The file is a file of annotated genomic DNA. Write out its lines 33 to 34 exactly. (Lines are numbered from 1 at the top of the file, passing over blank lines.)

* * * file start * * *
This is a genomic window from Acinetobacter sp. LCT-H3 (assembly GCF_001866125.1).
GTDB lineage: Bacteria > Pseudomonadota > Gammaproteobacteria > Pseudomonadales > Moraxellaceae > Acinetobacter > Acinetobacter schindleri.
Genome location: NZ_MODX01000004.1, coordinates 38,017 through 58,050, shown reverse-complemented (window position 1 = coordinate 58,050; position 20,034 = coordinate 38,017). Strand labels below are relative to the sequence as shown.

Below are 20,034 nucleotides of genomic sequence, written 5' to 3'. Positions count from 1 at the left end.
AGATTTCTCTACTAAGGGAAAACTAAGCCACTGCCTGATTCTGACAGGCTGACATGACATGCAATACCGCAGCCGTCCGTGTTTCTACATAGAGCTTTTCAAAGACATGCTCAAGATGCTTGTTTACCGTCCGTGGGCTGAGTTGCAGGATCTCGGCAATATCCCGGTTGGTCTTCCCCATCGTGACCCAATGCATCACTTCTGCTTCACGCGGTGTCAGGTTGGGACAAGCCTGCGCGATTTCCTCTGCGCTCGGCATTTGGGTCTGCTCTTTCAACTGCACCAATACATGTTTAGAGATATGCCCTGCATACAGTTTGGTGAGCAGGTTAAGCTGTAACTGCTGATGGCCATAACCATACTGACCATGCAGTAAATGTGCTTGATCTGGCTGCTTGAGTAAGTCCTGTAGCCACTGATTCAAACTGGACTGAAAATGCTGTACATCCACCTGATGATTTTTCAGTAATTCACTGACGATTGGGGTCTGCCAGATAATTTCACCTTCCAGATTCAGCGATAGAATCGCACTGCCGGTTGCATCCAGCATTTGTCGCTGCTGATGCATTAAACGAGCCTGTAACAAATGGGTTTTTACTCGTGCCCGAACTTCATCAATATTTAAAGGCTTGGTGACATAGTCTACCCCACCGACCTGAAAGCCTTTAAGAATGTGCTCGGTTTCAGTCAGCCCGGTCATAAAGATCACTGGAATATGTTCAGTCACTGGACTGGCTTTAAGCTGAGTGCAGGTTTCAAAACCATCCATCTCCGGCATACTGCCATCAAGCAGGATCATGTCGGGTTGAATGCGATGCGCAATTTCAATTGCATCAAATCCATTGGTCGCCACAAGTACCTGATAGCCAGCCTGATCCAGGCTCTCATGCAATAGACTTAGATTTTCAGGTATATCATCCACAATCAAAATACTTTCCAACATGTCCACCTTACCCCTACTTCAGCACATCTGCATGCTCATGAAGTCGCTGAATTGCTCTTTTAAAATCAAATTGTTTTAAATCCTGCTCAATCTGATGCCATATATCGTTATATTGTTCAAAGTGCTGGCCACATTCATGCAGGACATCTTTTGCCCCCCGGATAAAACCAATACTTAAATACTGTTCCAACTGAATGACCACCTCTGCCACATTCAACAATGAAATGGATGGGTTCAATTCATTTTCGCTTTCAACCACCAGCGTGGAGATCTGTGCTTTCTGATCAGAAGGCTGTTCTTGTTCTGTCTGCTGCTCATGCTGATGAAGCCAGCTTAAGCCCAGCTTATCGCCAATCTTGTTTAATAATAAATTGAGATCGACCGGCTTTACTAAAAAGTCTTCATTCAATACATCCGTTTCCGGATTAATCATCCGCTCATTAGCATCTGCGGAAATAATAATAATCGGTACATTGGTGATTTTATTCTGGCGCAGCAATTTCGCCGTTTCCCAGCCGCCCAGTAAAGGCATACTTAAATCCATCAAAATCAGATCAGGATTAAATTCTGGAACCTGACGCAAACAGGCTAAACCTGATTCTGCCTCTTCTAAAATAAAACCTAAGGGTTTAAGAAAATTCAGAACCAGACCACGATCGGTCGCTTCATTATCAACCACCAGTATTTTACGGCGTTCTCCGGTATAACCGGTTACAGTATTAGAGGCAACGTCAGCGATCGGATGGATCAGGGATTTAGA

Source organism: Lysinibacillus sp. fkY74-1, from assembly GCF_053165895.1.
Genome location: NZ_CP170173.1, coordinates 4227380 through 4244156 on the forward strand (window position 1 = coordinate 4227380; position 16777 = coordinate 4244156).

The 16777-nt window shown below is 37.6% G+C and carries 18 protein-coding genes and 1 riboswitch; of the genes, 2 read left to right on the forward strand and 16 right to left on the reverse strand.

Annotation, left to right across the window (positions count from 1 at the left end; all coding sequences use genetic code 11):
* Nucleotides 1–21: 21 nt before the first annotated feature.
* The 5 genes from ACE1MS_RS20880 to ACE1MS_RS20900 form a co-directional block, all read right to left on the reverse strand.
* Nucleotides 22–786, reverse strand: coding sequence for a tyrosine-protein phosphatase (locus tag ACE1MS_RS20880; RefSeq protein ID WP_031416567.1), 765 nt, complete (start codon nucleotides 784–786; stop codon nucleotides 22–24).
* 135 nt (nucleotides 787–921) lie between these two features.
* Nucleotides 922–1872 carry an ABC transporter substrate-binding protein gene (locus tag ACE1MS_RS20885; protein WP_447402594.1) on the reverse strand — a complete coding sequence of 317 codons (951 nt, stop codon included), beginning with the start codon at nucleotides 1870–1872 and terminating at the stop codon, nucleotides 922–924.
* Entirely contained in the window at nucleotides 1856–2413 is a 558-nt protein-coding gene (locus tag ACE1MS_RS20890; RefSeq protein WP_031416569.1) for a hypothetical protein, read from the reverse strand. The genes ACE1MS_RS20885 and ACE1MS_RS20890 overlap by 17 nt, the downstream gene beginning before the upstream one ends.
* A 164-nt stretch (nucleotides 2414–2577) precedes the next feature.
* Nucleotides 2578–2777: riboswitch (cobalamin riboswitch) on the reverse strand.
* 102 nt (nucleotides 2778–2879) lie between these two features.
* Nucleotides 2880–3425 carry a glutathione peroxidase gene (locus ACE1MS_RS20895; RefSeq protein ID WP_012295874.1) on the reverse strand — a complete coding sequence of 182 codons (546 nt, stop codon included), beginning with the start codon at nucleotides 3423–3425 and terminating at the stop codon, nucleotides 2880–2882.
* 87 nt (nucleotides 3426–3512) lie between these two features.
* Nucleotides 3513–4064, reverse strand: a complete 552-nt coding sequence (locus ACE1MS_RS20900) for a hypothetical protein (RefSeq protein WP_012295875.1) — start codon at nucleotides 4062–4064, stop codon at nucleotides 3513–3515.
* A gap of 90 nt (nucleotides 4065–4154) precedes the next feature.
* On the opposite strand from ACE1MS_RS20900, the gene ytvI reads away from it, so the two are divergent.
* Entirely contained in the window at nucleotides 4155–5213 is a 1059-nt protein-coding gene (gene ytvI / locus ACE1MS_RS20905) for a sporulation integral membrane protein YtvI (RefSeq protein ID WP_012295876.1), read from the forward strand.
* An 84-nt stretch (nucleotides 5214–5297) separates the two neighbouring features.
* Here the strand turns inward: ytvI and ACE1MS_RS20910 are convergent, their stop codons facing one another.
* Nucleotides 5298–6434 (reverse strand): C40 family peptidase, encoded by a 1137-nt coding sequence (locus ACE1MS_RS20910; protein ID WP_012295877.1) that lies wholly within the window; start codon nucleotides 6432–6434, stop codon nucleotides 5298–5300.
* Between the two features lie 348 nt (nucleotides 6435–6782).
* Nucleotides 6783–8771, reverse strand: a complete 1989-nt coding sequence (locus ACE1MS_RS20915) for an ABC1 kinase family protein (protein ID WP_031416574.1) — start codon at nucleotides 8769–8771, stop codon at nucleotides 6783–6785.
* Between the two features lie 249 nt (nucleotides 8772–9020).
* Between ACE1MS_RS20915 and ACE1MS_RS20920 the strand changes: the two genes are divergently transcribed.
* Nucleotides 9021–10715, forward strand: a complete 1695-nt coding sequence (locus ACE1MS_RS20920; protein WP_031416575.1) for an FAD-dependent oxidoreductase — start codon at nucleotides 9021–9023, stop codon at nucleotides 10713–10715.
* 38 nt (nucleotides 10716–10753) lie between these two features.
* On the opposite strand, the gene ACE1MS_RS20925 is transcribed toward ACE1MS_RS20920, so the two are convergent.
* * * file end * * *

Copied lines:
* 38 nt (nucleotides 10716–10753) lie between these two features.
* On the opposite strand, the gene ACE1MS_RS20925 is transcribed toward ACE1MS_RS20920, so the two are convergent.